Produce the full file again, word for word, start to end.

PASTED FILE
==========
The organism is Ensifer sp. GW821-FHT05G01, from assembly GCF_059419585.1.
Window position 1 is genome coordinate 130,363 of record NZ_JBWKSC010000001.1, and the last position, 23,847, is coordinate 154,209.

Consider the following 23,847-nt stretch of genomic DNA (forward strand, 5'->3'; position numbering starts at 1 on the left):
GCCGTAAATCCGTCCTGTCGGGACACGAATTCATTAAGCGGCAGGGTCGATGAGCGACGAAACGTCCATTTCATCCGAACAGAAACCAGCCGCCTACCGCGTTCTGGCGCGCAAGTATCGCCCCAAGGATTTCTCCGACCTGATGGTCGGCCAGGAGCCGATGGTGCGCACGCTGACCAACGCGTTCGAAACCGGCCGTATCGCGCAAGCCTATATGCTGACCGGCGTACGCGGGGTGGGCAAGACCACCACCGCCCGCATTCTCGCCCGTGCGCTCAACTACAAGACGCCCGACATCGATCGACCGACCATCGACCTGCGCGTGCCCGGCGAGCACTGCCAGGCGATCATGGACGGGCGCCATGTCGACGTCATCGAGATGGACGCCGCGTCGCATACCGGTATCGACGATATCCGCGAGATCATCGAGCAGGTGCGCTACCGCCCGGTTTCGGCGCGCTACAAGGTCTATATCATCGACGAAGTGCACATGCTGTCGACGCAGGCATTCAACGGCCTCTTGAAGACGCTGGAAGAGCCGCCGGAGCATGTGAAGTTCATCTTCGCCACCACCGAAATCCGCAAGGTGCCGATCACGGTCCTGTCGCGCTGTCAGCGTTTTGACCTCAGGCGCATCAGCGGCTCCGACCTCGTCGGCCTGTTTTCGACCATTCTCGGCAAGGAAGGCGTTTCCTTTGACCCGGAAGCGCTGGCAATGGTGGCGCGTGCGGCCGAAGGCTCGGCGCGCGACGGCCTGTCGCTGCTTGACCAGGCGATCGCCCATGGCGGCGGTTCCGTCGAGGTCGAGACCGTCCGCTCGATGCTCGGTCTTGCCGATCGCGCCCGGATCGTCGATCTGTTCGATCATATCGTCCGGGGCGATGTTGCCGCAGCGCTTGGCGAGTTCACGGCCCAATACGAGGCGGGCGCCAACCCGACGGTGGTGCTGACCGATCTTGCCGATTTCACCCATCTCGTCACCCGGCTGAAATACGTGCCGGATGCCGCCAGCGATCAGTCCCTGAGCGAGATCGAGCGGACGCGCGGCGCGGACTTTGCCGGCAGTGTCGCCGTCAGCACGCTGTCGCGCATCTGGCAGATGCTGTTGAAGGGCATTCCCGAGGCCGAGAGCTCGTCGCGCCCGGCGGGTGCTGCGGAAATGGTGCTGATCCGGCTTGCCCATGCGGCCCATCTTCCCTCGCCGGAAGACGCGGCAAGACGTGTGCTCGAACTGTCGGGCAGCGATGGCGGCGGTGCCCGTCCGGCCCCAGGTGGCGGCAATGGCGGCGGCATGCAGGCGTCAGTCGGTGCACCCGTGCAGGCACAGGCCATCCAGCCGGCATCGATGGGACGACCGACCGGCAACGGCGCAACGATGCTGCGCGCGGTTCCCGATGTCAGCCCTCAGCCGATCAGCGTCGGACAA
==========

The organism is Ensifer sp. GW821-FHT05G01, from assembly GCF_059419585.1.
Window position 1 is genome coordinate 130,363 of record NZ_JBWKSC010000001.1, and the last position, 23,847, is coordinate 154,209.

Consider the following 23,847-nt stretch of genomic DNA (forward strand, 5'->3'; position numbering starts at 1 on the left):
GCCGTAAATCCGTCCTGTCGGGACACGAATTCATTAAGCGGCAGGGTCGATGAGCGACGAAACGTCCATTTCATCCGAACAGAAACCAGCCGCCTACCGCGTTCTGGCGCGCAAGTATCGCCCCAAGGATTTCTCCGACCTGATGGTCGGCCAGGAGCCGATGGTGCGCACGCTGACCAACGCGTTCGAAACCGGCCGTATCGCGCAAGCCTATATGCTGACCGGCGTACGCGGGGTGGGCAAGACCACCACCGCCCGCATTCTCGCCCGTGCGCTCAACTACAAGACGCCCGACATCGATCGACCGACCATCGACCTGCGCGTGCCCGGCGAGCACTGCCAGGCGATCATGGACGGGCGCCATGTCGACGTCATCGAGATGGACGCCGCGTCGCATACCGGTATCGACGATATCCGCGAGATCATCGAGCAGGTGCGCTACCGCCCGGTTTCGGCGCGCTACAAGGTCTATATCATCGACGAAGTGCACATGCTGTCGACGCAGGCATTCAACGGCCTCTTGAAGACGCTGGAAGAGCCGCCGGAGCATGTGAAGTTCATCTTCGCCACCACCGAAATCCGCAAGGTGCCGATCACGGTCCTGTCGCGCTGTCAGCGTTTTGACCTCAGGCGCATCAGCGGCTCCGACCTCGTCGGCCTGTTTTCGACCATTCTCGGCAAGGAAGGCGTTTCCTTTGACCCGGAAGCGCTGGCAATGGTGGCGCGTGCGGCCGAAGGCTCGGCGCGCGACGGCCTGTCGCTGCTTGACCAGGCGATCGCCCATGGCGGCGGTTCCGTCGAGGTCGAGACCGTCCGCTCGATGCTCGGTCTTGCCGATCGCGCCCGGATCGTCGATCTGTTCGATCATATCGTCCGGGGCGATGTTGCCGCAGCGCTTGGCGAGTTCACGGCCCAATACGAGGCGGGCGCCAACCCGACGGTGGTGCTGACCGATCTTGCCGATTTCACCCATCTCGTCACCCGGCTGAAATACGTGCCGGATGCCGCCAGCGATCAGTCCCTGAGCGAGATCGAGCGGACGCGCGGCGCGGACTTTGCCGGCAGTGTCGCCGTCAGCACGCTGTCGCGCATCTGGCAGATGCTGTTGAAGGGCATTCCCGAGGCCGAGAGCTCGTCGCGCCCGGCGGGTGCTGCGGAAATGGTGCTGATCCGGCTTGCCCATGCGGCCCATCTTCCCTCGCCGGAAGACGCGGCAAGACGTGTGCTCGAACTGTCGGGCAGCGATGGCGGCGGTGCCCGTCCGGCCCCAGGTGGCGGCAATGGCGGCGGCATGCAGGCGTCAGTCGGTGCACCCGTGCAGGCACAGGCCATCCAGCCGGCATCGATGGGACGACCGACCGGCAACGGCGCAACGATGCTGCGCGCGGTTCCCGATGTCAGCCCTCAGCCGATCAGCGTCGGACAA